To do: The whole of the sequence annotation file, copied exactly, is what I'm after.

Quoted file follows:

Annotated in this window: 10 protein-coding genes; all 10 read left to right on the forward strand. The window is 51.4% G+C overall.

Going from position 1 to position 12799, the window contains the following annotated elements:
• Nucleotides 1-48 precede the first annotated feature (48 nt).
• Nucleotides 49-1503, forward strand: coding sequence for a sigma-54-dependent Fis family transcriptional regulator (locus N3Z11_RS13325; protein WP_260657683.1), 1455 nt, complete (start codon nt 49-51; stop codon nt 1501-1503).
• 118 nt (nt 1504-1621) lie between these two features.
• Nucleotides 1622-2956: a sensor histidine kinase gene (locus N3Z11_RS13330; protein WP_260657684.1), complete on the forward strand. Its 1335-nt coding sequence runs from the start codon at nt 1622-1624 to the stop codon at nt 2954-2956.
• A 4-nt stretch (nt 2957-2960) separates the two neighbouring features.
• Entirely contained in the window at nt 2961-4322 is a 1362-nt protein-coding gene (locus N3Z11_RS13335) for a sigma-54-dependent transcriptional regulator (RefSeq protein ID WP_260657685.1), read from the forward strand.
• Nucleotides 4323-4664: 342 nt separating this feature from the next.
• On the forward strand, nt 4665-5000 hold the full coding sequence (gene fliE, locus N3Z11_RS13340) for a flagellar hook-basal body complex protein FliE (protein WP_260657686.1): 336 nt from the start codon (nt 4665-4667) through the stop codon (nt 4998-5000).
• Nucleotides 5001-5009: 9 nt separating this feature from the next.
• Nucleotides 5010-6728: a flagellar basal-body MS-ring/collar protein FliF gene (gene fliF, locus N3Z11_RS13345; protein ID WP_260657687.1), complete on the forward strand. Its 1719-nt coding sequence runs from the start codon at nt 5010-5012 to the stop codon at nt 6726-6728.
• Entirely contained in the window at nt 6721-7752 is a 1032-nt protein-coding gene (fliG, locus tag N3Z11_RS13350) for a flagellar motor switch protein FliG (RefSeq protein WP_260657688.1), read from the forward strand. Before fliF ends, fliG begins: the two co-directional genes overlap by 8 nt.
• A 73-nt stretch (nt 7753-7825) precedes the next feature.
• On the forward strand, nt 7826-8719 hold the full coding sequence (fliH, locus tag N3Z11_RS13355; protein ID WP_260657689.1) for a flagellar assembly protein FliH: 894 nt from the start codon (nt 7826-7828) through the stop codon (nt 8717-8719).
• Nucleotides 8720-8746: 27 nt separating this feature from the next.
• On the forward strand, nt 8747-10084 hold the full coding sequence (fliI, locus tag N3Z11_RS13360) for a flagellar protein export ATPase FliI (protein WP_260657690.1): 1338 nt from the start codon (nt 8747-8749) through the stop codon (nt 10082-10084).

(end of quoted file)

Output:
Annotated in this window: 10 protein-coding genes; all 10 read left to right on the forward strand. The window is 51.4% G+C overall.

Going from position 1 to position 12799, the window contains the following annotated elements:
• Nucleotides 1-48 precede the first annotated feature (48 nt).
• Nucleotides 49-1503, forward strand: coding sequence for a sigma-54-dependent Fis family transcriptional regulator (locus N3Z11_RS13325; protein WP_260657683.1), 1455 nt, complete (start codon nt 49-51; stop codon nt 1501-1503).
• 118 nt (nt 1504-1621) lie between these two features.
• Nucleotides 1622-2956: a sensor histidine kinase gene (locus N3Z11_RS13330; protein WP_260657684.1), complete on the forward strand. Its 1335-nt coding sequence runs from the start codon at nt 1622-1624 to the stop codon at nt 2954-2956.
• A 4-nt stretch (nt 2957-2960) separates the two neighbouring features.
• Entirely contained in the window at nt 2961-4322 is a 1362-nt protein-coding gene (locus N3Z11_RS13335) for a sigma-54-dependent transcriptional regulator (RefSeq protein ID WP_260657685.1), read from the forward strand.
• Nucleotides 4323-4664: 342 nt separating this feature from the next.
• On the forward strand, nt 4665-5000 hold the full coding sequence (gene fliE, locus N3Z11_RS13340) for a flagellar hook-basal body complex protein FliE (protein WP_260657686.1): 336 nt from the start codon (nt 4665-4667) through the stop codon (nt 4998-5000).
• Nucleotides 5001-5009: 9 nt separating this feature from the next.
• Nucleotides 5010-6728: a flagellar basal-body MS-ring/collar protein FliF gene (gene fliF, locus N3Z11_RS13345; protein ID WP_260657687.1), complete on the forward strand. Its 1719-nt coding sequence runs from the start codon at nt 5010-5012 to the stop codon at nt 6726-6728.
• Entirely contained in the window at nt 6721-7752 is a 1032-nt protein-coding gene (fliG, locus tag N3Z11_RS13350) for a flagellar motor switch protein FliG (RefSeq protein WP_260657688.1), read from the forward strand. Before fliF ends, fliG begins: the two co-directional genes overlap by 8 nt.
• A 73-nt stretch (nt 7753-7825) precedes the next feature.
• On the forward strand, nt 7826-8719 hold the full coding sequence (fliH, locus tag N3Z11_RS13355; protein ID WP_260657689.1) for a flagellar assembly protein FliH: 894 nt from the start codon (nt 7826-7828) through the stop codon (nt 8717-8719).
• Nucleotides 8720-8746: 27 nt separating this feature from the next.
• On the forward strand, nt 8747-10084 hold the full coding sequence (fliI, locus tag N3Z11_RS13360) for a flagellar protein export ATPase FliI (protein WP_260657690.1): 1338 nt from the start codon (nt 8747-8749) through the stop codon (nt 10082-10084).